Holiday Flash Sale!
It seems like saving money is on everyone’s mind these days.
And really, unless you are one of the very lucky few who don’t have to worry about money, who doesn’t want to save as much as possible, at least on all those boring necessities like food and diapers and toilet paper?
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A lot of beginning couponers ask me what they are doing wrong when they only save 30 or 40% at the grocery store. The simple answer is absolutely NOTHING! A 30% savings is a really great start! Saving money with coupons takes time.
Even if you could go out and do a mega shopping trip like on TLC’s Extreme Couponing show and buy $1000 worth of groceries for $10 you would still need to go out and buy things that you could actually eat that week. Unless, of course, you were content to eat nothing but dry cereal, toothpaste, and Maalox.
That said, there are some very tangible ways to maximize your coupon savings:
1. Be patient!
Getting to a point where you can save 80-90% every single time you go to the store takes time. Extreme couponing is a cumulative process. It takes time to build up a stockpile, and it takes time to build up a good supply of coupons to choose from.
There are usually only a few really super good deals each week, which means that unless you already have a huge pantry full of food or are planning to eat out for every meal until you’ve established your stockpile, you will still need to supplement your coupon shopping with non-coupon, non-sale items so that you have something to eat.
When you start using coupons, you immediately become more aware of what you are spending on groceries, and even though you will be buying more food, you will probably start spending less. At the beginning, it won’t be a LOT less, but over time your savings will become a lot more dramatic. Remember, any savings is better than none!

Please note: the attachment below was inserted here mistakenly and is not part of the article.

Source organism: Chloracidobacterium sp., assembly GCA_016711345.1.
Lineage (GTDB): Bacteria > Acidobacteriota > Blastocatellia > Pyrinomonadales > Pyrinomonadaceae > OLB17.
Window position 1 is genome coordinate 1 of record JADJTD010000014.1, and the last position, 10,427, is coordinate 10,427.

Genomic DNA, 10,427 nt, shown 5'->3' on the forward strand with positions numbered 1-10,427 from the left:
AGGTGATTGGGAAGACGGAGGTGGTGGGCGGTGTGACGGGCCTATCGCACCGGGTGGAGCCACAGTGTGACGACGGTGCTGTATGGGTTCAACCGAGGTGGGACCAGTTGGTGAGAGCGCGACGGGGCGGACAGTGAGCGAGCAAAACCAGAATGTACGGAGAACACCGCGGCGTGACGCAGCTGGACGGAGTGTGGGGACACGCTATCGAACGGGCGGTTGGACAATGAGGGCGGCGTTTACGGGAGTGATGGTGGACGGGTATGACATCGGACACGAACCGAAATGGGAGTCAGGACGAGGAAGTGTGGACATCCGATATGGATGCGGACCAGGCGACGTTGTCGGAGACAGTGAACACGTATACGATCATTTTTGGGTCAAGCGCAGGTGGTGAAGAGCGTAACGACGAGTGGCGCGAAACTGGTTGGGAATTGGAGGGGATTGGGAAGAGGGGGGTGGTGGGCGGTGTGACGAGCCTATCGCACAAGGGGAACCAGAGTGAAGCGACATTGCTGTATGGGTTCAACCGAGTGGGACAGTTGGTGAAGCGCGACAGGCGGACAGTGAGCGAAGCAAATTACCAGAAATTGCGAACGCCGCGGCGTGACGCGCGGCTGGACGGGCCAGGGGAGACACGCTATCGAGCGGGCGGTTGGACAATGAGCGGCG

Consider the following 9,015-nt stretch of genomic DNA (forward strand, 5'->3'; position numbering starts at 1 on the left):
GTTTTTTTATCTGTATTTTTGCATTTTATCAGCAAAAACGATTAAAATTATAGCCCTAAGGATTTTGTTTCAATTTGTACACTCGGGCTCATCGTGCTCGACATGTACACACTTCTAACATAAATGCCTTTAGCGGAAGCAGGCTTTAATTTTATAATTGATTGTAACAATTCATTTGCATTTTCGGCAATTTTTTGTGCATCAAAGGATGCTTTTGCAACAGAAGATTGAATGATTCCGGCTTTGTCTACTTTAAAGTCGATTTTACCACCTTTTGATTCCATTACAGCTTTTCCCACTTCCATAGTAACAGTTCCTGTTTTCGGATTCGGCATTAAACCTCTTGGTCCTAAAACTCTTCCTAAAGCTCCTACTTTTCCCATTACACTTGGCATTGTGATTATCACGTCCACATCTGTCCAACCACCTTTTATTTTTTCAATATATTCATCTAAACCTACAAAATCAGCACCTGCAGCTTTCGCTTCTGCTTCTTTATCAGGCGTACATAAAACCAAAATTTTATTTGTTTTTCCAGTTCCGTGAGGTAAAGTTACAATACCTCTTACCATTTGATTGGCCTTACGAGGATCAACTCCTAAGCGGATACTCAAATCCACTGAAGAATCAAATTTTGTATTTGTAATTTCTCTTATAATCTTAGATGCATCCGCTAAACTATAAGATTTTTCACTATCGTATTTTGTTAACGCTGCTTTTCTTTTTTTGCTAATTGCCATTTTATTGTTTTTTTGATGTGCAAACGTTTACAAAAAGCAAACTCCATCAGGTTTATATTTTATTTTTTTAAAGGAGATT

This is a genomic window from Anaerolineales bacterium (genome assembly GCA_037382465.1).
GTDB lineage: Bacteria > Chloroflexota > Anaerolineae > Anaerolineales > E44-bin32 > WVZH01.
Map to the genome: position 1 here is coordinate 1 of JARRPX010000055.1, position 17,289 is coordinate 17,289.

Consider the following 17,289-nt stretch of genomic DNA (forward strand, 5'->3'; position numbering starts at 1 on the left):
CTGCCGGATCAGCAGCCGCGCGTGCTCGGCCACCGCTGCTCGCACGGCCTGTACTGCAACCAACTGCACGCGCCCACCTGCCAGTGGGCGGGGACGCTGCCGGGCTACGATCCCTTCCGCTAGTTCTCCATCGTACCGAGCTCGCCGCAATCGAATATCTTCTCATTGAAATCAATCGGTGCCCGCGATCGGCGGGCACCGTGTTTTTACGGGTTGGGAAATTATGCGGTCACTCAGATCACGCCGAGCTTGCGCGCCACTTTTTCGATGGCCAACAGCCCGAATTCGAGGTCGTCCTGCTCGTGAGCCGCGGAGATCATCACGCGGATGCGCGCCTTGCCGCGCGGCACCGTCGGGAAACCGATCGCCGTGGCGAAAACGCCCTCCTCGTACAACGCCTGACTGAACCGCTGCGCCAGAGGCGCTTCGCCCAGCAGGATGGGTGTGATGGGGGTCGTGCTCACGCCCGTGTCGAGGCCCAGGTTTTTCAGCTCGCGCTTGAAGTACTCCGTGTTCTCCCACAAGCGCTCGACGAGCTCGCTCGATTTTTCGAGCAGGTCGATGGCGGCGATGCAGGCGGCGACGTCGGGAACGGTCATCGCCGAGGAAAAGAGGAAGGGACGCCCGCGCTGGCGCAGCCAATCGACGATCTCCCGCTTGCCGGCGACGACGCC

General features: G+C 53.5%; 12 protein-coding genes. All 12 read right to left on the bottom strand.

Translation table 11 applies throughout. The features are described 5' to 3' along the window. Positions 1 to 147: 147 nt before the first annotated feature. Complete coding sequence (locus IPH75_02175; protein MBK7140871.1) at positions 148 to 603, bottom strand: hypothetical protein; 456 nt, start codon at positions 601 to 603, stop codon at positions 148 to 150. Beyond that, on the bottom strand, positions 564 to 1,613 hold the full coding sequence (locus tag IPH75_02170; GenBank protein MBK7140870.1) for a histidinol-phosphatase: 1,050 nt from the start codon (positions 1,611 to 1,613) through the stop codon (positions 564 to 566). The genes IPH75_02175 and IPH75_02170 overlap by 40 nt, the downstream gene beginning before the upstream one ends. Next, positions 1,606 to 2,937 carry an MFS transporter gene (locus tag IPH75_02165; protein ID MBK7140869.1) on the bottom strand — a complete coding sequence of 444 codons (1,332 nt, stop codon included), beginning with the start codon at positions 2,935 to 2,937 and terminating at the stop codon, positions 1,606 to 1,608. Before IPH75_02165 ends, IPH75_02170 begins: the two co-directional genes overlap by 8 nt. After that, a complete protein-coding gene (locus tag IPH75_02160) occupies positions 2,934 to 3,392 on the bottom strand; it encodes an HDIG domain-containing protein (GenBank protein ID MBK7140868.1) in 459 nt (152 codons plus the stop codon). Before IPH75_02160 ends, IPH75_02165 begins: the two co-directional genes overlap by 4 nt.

Patience is also very important when it comes to the things you buy each week. Almost everything–even your favorite food, soda, laundry detergent, etc.–will go on sale at some point. When it does go on sale, you can stock up so that you have enough to last until the next sale. But until it goes on sale, be willing to wait!
2. Be committed
Extreme couponing is not difficult, but it is not haphazard, and it can’t be done half-heartedly if you expect to see consistent savings of 50% and up. You need to have a system, plan your trips, keep your coupons organized, establish a stockpile, and be willing to change your shopping habits.
Using a few coupons here and there when you feel like it (or when you remember) is not going to get the job done. Buying the Sunday paper each week and then just letting the inserts sit there without actually planning your shopping trip won’t save you anything. There is no reason to spend 70 hours a week clipping coupons, but you do have to put some effort into it each week.
It is important that the whole family (at least those old enough to understand) be committed as well. It won’t do you any good to save 70% on your groceries if your spouse goes to the store and buys whatever he/she wants, without regard to cost. In my house even my 4 year old daughter understands that if it’s not on sale and we don’t have a coupon, we don’t buy it.
3. Don’t be brand loyal
One of the nice things about using coupons is that almost everything you buy is name brand. On the down side, the brand that goes on sale most often, or that has the best coupons, might not always be the brand you prefer.